The harsh realities of life in poor inner-city neighborhoods have been vividly described by journalists (Auletta 1982; Dash 1989; Kotlowitz 1991; Kozol 1996). Such accounts tend to evoke a combination of rage and sympathy in those who read them. On the one hand, most readers feel compassion for the plight of those depicted in these accounts, especially the children. On the other hand, many readers find the behavior and attitudes of at least some of the adults and teenagers to be self-defeating and, in some cases, utterly contrary to their own values. Newspaper articles and books about ghettos and barrios,...

  9. Chapter 5 Theory and Evidence on Inner-City Poverty
    (pp. 116-144)

    The widespread physical expansion of blighted urban neighborhoods is a troubling phenomenon for neighborhood residents and policymakers alike. We have seen, particularly in the analysis of Milwaukee’s ghetto expansion, that such neighborhoods are the result of complex interactions between the economy, racial segregation, and economic segregation. Despite widespread agreement that economic changes and settlement patterns both have important roles in ghetto and barrio formation, there is no consensus on the relative roles of economic change, racial and ethnic segregation, and economic segregation. Even less agreement exists about whether an entrenched neighborhood culture, having arisen as a reaction to economic impoverishment...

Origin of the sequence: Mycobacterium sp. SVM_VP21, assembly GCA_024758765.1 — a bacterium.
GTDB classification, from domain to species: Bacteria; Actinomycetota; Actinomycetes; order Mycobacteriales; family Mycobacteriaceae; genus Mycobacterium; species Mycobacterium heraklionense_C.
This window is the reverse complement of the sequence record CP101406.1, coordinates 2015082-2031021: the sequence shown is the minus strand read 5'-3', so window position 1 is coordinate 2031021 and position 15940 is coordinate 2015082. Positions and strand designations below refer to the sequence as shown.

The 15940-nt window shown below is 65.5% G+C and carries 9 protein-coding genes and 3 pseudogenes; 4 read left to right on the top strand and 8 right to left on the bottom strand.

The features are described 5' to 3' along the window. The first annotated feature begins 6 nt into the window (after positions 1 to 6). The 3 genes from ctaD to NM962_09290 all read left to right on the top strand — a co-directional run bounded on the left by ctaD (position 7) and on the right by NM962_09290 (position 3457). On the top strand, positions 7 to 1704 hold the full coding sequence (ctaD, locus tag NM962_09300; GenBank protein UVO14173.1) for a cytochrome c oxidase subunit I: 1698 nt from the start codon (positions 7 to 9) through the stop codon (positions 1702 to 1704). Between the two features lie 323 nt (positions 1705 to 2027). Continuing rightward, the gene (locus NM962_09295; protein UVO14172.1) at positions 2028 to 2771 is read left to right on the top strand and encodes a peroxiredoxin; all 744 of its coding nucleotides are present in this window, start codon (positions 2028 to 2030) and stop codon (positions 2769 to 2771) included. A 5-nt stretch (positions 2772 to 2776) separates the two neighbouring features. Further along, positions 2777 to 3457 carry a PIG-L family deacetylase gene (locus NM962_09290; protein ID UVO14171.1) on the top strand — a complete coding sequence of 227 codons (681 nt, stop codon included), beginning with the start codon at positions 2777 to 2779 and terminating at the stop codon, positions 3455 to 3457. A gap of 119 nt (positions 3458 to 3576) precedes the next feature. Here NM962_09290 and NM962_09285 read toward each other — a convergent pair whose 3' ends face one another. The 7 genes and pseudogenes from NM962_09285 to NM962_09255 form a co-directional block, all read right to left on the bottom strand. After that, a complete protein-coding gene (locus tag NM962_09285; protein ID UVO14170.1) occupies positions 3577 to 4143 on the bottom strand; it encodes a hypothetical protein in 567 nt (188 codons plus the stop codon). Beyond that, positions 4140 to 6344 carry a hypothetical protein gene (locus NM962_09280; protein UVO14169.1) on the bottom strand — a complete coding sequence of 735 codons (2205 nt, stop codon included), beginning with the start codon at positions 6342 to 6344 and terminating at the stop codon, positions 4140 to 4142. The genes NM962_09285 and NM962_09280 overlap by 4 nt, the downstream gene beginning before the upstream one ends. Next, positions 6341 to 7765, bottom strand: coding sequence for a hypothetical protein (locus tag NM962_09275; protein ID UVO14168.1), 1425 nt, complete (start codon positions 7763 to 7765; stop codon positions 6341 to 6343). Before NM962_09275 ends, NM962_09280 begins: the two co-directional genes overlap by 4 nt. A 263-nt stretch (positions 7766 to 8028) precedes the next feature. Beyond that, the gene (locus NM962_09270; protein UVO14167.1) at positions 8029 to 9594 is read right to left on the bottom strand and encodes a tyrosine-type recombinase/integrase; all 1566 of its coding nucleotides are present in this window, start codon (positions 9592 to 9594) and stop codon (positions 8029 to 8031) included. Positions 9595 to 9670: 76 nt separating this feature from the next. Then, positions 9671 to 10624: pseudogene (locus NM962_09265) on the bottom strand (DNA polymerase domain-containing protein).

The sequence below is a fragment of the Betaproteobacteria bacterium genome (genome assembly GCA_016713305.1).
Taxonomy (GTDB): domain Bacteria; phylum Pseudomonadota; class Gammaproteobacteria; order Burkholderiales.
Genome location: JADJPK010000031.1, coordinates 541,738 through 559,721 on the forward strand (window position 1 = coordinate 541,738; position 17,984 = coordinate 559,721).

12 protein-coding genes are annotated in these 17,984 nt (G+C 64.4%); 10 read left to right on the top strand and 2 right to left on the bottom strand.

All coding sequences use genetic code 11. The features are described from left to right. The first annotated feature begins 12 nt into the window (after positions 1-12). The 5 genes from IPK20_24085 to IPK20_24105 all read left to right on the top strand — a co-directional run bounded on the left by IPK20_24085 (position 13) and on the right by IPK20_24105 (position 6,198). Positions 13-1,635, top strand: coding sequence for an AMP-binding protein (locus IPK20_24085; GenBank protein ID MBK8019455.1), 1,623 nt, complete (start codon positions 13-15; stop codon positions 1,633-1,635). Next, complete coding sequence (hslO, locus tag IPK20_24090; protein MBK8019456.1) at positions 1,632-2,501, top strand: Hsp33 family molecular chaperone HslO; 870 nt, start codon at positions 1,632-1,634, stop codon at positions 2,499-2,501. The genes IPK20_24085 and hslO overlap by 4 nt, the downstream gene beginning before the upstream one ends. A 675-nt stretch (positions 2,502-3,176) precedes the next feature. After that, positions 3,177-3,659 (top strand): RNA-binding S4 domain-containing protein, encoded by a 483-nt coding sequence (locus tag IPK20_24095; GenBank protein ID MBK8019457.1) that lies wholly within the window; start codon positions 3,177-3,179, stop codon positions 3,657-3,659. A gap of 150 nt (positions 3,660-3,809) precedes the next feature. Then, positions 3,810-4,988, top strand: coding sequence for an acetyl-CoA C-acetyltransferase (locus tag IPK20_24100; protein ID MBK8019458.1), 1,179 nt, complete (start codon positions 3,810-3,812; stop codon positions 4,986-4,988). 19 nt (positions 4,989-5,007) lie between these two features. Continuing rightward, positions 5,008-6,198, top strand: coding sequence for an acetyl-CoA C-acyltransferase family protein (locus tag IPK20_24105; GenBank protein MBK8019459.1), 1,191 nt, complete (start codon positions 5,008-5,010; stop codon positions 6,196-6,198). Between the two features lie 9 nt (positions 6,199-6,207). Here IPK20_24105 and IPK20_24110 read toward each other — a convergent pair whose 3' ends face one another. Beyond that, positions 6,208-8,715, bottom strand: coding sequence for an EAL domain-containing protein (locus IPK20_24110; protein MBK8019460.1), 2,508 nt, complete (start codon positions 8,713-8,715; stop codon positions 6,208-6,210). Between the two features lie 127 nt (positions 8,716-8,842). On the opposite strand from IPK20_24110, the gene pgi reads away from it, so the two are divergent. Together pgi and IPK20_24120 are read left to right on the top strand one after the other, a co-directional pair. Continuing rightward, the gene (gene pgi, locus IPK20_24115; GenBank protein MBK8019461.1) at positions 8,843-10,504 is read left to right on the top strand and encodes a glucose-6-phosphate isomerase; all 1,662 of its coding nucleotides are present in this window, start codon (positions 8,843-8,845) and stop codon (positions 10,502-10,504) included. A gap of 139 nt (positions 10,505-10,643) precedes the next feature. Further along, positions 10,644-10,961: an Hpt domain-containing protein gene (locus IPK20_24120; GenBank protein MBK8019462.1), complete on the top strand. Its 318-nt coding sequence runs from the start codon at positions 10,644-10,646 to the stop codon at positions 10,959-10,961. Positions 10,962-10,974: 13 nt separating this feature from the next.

10. Chapter 6 An Analysis of Neighborhood Poverty
    (pp. 145-184)